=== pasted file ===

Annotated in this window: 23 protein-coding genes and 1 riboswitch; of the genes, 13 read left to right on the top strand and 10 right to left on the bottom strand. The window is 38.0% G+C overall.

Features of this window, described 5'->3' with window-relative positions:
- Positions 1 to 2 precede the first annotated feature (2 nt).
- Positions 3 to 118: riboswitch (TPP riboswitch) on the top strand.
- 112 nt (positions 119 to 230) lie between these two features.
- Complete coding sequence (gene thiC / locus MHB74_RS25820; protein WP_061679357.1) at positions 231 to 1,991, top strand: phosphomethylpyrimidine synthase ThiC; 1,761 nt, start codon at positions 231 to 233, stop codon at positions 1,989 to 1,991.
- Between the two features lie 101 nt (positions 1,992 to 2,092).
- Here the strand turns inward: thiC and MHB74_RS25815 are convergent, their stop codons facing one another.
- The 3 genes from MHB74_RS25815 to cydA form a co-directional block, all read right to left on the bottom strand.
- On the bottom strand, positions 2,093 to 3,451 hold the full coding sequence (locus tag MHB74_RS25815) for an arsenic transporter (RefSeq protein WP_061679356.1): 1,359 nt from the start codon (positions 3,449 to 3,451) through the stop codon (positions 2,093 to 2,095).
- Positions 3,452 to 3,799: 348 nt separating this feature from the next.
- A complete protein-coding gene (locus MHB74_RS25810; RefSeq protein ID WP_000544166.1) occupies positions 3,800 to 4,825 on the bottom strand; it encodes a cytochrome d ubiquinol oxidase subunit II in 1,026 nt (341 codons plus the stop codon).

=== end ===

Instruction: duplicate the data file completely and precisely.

Annotated in this window: 23 protein-coding genes and 1 riboswitch; of the genes, 13 read left to right on the top strand and 10 right to left on the bottom strand. The window is 38.0% G+C overall.

Features of this window, described 5'->3' with window-relative positions:
- Positions 1 to 2 precede the first annotated feature (2 nt).
- Positions 3 to 118: riboswitch (TPP riboswitch) on the top strand.
- 112 nt (positions 119 to 230) lie between these two features.
- Complete coding sequence (gene thiC / locus MHB74_RS25820; protein WP_061679357.1) at positions 231 to 1,991, top strand: phosphomethylpyrimidine synthase ThiC; 1,761 nt, start codon at positions 231 to 233, stop codon at positions 1,989 to 1,991.
- Between the two features lie 101 nt (positions 1,992 to 2,092).
- Here the strand turns inward: thiC and MHB74_RS25815 are convergent, their stop codons facing one another.
- The 3 genes from MHB74_RS25815 to cydA form a co-directional block, all read right to left on the bottom strand.
- On the bottom strand, positions 2,093 to 3,451 hold the full coding sequence (locus tag MHB74_RS25815) for an arsenic transporter (RefSeq protein WP_061679356.1): 1,359 nt from the start codon (positions 3,449 to 3,451) through the stop codon (positions 2,093 to 2,095).
- Positions 3,452 to 3,799: 348 nt separating this feature from the next.
- A complete protein-coding gene (locus MHB74_RS25810; RefSeq protein ID WP_000544166.1) occupies positions 3,800 to 4,825 on the bottom strand; it encodes a cytochrome d ubiquinol oxidase subunit II in 1,026 nt (341 codons plus the stop codon).